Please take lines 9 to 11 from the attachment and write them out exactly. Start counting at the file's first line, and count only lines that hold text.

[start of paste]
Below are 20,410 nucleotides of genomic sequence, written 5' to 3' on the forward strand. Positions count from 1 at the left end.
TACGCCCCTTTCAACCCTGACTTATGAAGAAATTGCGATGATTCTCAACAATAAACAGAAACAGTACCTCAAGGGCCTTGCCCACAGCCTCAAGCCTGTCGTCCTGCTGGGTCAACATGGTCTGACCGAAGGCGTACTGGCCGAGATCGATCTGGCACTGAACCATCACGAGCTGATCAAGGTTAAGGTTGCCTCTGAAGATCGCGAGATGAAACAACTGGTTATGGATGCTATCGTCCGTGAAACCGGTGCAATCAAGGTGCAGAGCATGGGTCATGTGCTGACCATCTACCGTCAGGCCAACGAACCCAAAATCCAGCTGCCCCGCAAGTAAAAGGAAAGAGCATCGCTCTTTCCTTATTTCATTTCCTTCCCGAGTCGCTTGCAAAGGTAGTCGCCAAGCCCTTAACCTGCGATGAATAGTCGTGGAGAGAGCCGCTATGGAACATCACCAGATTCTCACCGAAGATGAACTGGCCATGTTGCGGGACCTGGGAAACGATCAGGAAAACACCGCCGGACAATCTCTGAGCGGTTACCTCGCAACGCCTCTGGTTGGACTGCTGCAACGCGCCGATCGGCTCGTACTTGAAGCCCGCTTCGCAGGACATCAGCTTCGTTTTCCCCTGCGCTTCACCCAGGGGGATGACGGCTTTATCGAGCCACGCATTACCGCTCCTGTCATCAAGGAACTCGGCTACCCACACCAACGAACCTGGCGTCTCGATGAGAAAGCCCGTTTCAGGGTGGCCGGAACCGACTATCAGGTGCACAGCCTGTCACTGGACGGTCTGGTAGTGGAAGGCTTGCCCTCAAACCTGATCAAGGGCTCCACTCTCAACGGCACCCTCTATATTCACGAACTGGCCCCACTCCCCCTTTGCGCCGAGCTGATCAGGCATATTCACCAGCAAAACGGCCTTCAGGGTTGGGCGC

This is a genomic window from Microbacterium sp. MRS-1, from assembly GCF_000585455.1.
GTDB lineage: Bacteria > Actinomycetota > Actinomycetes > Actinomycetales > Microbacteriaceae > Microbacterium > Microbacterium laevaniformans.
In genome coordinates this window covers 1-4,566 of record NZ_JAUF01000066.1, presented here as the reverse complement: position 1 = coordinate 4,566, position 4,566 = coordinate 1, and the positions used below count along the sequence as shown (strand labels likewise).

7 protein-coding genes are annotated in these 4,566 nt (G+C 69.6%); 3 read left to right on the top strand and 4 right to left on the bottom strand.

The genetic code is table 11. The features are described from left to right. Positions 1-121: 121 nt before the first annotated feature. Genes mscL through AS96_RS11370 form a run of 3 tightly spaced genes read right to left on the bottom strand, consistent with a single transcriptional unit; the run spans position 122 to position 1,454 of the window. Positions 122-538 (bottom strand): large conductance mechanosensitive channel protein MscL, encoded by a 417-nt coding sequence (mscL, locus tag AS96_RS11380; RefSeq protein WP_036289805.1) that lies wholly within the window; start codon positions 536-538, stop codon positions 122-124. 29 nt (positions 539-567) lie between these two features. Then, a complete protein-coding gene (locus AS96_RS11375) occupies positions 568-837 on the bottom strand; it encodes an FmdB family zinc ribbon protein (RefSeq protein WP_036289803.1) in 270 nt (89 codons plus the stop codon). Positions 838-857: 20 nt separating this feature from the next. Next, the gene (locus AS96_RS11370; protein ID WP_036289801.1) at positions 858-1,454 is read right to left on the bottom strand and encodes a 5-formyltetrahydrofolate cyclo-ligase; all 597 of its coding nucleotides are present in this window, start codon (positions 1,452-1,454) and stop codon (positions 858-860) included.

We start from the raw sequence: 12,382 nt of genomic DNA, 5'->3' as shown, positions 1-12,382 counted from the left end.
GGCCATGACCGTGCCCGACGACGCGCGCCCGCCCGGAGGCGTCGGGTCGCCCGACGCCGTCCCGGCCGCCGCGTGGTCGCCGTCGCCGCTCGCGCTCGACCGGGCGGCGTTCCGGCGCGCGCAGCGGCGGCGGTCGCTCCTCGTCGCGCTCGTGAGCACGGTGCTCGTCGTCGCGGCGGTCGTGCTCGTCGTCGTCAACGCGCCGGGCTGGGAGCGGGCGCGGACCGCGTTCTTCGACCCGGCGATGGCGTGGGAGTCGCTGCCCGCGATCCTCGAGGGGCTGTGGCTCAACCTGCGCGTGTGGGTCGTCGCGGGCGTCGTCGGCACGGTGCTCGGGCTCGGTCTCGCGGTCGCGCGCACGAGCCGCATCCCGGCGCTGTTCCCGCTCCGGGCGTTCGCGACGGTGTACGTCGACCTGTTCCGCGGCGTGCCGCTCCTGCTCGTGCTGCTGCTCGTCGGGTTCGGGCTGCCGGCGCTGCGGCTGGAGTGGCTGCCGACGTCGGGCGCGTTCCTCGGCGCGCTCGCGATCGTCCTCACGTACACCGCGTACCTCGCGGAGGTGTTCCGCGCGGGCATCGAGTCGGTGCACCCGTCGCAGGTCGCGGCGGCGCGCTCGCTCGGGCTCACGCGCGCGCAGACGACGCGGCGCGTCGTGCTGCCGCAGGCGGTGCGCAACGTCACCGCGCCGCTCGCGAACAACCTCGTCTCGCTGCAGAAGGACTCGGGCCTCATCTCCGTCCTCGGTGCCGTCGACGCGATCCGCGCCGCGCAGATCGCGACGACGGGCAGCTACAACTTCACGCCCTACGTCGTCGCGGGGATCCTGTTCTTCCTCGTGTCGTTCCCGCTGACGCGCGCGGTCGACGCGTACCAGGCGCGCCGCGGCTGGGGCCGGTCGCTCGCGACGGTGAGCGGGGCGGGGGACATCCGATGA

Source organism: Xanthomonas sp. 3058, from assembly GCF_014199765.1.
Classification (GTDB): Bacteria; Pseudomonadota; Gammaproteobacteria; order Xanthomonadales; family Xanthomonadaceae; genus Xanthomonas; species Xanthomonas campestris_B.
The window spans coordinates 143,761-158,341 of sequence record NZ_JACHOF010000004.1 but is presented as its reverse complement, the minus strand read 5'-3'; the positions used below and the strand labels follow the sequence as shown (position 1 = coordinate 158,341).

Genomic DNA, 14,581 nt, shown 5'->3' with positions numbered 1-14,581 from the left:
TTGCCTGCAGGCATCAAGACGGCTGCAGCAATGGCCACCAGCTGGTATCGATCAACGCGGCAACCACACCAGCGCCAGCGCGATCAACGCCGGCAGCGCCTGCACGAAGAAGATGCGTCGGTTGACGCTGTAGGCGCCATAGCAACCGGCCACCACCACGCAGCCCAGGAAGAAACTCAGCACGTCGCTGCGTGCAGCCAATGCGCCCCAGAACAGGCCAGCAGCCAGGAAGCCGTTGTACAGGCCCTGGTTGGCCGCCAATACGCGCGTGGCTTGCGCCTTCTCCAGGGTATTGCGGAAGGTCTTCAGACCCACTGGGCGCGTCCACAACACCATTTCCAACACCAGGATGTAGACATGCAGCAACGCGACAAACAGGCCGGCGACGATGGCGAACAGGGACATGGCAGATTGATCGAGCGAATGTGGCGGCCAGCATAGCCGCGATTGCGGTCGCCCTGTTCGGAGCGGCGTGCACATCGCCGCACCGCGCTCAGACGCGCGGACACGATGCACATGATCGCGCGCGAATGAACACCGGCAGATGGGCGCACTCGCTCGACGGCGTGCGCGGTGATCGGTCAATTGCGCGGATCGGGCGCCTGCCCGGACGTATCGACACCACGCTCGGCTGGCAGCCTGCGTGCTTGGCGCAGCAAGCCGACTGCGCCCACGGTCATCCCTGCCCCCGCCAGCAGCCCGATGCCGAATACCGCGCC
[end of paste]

GGCCATGACCGTGCCCGACGACGCGCGCCCGCCCGGAGGCGTCGGGTCGCCCGACGCCGTCCCGGCCGCCGCGTGGTCGCCGTCGCCGCTCGCGCTCGACCGGGCGGCGTTCCGGCGCGCGCAGCGGCGGCGGTCGCTCCTCGTCGCGCTCGTGAGCACGGTGCTCGTCGTCGCGGCGGTCGTGCTCGTCGTCGTCAACGCGCCGGGCTGGGAGCGGGCGCGGACCGCGTTCTTCGACCCGGCGATGGCGTGGGAGTCGCTGCCCGCGATCCTCGAGGGGCTGTGGCTCAACCTGCGCGTGTGGGTCGTCGCGGGCGTCGTCGGCACGGTGCTCGGGCTCGGTCTCGCGGTCGCGCGCACGAGCCGCATCCCGGCGCTGTTCCCGCTCCGGGCGTTCGCGACGGTGTACGTCGACCTGTTCCGCGGCGTGCCGCTCCTGCTCGTGCTGCTGCTCGTCGGGTTCGGGCTGCCGGCGCTGCGGCTGGAGTGGCTGCCGACGTCGGGCGCGTTCCTCGGCGCGCTCGCGATCGTCCTCACGTACACCGCGTACCTCGCGGAGGTGTTCCGCGCGGGCATCGAGTCGGTGCACCCGTCGCAGGTCGCGGCGGCGCGCTCGCTCGGGCTCACGCGCGCGCAGACGACGCGGCGCGTCGTGCTGCCGCAGGCGGTGCGCAACGTCACCGCGCCGCTCGCGAACAACCTCGTCTCGCTGCAGAAGGACTCGGGCCTCATCTCCGTCCTCGGTGCCGTCGACGCGATCCGCGCCGCGCAGATCGCGACGACGGGCAGCTACAACTTCACGCCCTACGTCGTCGCGGGGATCCTGTTCTTCCTCGTGTCGTTCCCGCTGACGCGCGCGGTCGACGCGTACCAGGCGCGCCGCGGCTGGGGCCGGTCGCTCGCGACGGTGAGCGGGGCGGGGGACATCCGATGA

Source organism: Xanthomonas sp. 3058, from assembly GCF_014199765.1.
Classification (GTDB): Bacteria; Pseudomonadota; Gammaproteobacteria; order Xanthomonadales; family Xanthomonadaceae; genus Xanthomonas; species Xanthomonas campestris_B.